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 mhlsat
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#99139
For answer choice A, had it said "Whether or not it is MORE important for a given product to be carefully tested depends mainly on the number of people who regularly use that product", would that have made it correct? Because how it's originally written deals with whether its important or NOT for a given product to be tested, not the degree of importance. thank you!!
 Luke Haqq
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#99175
Hi mhlsat!

The conclusion on this question is stated in terms of what is "more important": "Therefore, it is even more important for such household products to be carefully tested to ensure their safety than it is for prescription medicines to be so tested."

To your question, adding just the word "more" wouldn't make answer choice (A) correct. Most pertinently, this is because the question asks for the answer choice that "most helps to justify." Compared to the other answer choices, this would be answer choice (C).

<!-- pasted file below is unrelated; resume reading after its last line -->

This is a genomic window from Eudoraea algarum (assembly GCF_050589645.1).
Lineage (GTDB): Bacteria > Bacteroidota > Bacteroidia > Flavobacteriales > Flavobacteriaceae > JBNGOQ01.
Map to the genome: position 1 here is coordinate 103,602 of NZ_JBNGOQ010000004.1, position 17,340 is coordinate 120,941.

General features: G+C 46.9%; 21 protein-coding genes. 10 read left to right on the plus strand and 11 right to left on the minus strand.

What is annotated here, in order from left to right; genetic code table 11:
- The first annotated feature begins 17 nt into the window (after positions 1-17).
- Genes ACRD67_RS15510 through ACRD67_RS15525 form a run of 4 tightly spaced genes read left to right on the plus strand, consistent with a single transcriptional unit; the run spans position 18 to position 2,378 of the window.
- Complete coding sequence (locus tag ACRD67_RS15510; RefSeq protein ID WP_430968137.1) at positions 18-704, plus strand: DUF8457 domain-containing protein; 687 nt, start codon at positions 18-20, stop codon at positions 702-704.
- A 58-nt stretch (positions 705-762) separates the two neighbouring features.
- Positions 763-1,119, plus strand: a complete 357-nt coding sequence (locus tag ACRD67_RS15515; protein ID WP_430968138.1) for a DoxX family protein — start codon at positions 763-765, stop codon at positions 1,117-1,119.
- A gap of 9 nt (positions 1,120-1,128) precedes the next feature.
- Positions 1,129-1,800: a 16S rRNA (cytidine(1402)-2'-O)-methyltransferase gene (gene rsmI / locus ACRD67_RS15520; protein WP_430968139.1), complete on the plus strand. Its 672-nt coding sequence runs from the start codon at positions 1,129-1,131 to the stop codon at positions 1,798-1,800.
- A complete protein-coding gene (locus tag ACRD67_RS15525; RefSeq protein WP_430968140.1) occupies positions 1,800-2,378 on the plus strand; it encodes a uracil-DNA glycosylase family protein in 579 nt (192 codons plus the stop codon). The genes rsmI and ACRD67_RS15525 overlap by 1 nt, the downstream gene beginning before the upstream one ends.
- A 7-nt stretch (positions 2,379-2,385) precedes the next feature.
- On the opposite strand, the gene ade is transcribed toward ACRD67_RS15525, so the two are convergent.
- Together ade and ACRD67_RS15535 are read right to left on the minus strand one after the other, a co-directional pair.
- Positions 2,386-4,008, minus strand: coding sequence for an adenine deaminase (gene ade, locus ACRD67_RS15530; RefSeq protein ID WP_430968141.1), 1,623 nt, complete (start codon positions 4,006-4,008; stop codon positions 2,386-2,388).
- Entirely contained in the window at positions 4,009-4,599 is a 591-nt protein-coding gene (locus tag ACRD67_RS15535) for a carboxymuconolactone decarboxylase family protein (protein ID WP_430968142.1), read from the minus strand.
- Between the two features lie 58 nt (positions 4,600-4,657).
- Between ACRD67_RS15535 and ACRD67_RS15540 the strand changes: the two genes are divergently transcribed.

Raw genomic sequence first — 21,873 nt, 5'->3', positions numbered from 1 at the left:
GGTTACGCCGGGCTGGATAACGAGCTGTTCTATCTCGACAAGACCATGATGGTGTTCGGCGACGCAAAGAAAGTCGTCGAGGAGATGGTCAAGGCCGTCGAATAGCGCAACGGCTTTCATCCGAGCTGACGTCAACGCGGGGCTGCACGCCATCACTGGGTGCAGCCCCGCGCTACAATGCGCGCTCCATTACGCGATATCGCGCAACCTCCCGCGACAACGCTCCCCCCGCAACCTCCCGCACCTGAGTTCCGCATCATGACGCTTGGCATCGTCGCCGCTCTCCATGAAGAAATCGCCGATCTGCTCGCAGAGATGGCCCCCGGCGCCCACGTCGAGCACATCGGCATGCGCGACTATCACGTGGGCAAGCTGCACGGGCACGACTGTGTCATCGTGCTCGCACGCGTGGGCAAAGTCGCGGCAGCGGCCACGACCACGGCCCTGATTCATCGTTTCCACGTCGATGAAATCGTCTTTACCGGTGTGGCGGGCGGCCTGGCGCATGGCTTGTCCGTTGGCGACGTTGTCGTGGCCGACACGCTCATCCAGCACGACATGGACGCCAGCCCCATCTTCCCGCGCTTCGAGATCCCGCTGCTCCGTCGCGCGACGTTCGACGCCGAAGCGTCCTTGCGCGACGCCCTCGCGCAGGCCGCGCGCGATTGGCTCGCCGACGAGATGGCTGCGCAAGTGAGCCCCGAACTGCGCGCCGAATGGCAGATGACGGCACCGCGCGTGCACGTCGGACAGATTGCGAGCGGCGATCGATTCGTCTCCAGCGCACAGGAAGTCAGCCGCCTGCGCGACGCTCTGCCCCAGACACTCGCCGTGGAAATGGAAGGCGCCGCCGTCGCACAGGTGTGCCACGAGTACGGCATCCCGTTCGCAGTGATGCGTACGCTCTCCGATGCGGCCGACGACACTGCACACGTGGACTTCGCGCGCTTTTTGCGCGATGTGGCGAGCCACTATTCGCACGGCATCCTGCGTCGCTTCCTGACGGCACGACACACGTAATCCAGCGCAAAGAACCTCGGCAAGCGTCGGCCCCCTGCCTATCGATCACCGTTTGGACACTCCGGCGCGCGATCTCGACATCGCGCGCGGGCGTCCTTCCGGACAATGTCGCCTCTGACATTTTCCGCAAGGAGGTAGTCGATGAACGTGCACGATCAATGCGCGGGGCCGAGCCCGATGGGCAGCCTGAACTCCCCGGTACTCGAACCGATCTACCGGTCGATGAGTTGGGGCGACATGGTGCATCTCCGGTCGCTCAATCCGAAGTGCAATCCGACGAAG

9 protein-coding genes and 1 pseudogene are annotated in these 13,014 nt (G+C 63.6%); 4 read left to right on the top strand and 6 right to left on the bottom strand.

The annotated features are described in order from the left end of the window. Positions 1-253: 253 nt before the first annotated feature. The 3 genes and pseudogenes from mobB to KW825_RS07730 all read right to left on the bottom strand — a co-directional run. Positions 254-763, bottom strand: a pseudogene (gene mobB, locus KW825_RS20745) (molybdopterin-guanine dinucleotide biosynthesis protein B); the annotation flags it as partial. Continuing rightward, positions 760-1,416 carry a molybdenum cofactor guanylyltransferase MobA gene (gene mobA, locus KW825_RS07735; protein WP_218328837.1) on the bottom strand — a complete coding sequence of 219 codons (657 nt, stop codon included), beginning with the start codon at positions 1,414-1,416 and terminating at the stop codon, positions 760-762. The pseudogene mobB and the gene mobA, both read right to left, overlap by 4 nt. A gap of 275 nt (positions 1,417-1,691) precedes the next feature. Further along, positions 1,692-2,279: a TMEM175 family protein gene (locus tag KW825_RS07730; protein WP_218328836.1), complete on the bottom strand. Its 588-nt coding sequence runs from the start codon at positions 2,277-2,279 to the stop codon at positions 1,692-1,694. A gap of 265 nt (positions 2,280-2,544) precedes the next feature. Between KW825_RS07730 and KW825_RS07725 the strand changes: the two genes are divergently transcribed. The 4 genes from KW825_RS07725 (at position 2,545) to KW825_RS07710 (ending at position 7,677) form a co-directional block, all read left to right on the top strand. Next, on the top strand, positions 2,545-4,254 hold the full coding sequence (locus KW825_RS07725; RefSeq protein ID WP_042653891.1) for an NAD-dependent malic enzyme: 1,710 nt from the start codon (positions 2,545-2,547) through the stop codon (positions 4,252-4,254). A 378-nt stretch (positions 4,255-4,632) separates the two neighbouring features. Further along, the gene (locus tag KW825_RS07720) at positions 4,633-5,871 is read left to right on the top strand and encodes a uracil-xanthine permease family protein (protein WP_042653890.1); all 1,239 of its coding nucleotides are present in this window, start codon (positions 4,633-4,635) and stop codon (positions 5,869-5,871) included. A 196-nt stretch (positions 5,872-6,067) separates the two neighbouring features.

If we took away answer choice (C) and the other answer choices, looking only at (A) in isolation, adding that word still wouldn't make answer choice (A) correct. This is because of the ambiguity of the second half of the answer choice, starting at "depends": "Whether or not it is [more] important for a given product to be carefully tested depends mainly on the number of people who regularly use that product." This doesn't tells us in what way it depends. Does it depend on more people? On less people? That needs to be more explicit, as it is in answer choice (C).